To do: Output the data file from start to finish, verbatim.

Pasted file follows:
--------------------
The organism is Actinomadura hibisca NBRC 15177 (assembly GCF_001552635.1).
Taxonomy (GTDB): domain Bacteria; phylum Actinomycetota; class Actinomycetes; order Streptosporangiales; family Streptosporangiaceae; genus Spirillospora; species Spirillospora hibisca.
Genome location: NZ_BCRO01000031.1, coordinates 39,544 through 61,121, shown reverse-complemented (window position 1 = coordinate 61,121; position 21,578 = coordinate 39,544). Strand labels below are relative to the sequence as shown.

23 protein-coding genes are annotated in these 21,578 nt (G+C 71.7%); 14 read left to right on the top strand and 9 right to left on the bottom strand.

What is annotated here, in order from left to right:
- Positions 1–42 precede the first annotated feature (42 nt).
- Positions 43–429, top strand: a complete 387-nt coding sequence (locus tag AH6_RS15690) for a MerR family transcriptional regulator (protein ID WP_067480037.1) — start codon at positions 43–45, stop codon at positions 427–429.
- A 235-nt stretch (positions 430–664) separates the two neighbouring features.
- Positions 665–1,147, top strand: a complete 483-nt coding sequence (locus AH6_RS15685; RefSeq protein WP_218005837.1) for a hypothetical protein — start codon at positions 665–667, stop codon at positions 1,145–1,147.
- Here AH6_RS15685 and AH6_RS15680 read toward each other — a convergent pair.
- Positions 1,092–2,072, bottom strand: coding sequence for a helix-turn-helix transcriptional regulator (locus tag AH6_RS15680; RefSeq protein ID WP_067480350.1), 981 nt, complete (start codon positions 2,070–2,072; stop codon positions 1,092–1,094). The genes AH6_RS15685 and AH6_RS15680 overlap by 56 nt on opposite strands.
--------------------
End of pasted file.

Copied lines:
The organism is Actinomadura hibisca NBRC 15177 (assembly GCF_001552635.1).
Taxonomy (GTDB): domain Bacteria; phylum Actinomycetota; class Actinomycetes; order Streptosporangiales; family Streptosporangiaceae; genus Spirillospora; species Spirillospora hibisca.
Genome location: NZ_BCRO01000031.1, coordinates 39,544 through 61,121, shown reverse-complemented (window position 1 = coordinate 61,121; position 21,578 = coordinate 39,544). Strand labels below are relative to the sequence as shown.

23 protein-coding genes are annotated in these 21,578 nt (G+C 71.7%); 14 read left to right on the top strand and 9 right to left on the bottom strand.

What is annotated here, in order from left to right:
- Positions 1–42 precede the first annotated feature (42 nt).
- Positions 43–429, top strand: a complete 387-nt coding sequence (locus tag AH6_RS15690) for a MerR family transcriptional regulator (protein ID WP_067480037.1) — start codon at positions 43–45, stop codon at positions 427–429.
- A 235-nt stretch (positions 430–664) separates the two neighbouring features.
- Positions 665–1,147, top strand: a complete 483-nt coding sequence (locus AH6_RS15685; RefSeq protein WP_218005837.1) for a hypothetical protein — start codon at positions 665–667, stop codon at positions 1,145–1,147.
- Here AH6_RS15685 and AH6_RS15680 read toward each other — a convergent pair.
- Positions 1,092–2,072, bottom strand: coding sequence for a helix-turn-helix transcriptional regulator (locus tag AH6_RS15680; RefSeq protein ID WP_067480350.1), 981 nt, complete (start codon positions 2,070–2,072; stop codon positions 1,092–1,094). The genes AH6_RS15685 and AH6_RS15680 overlap by 56 nt on opposite strands.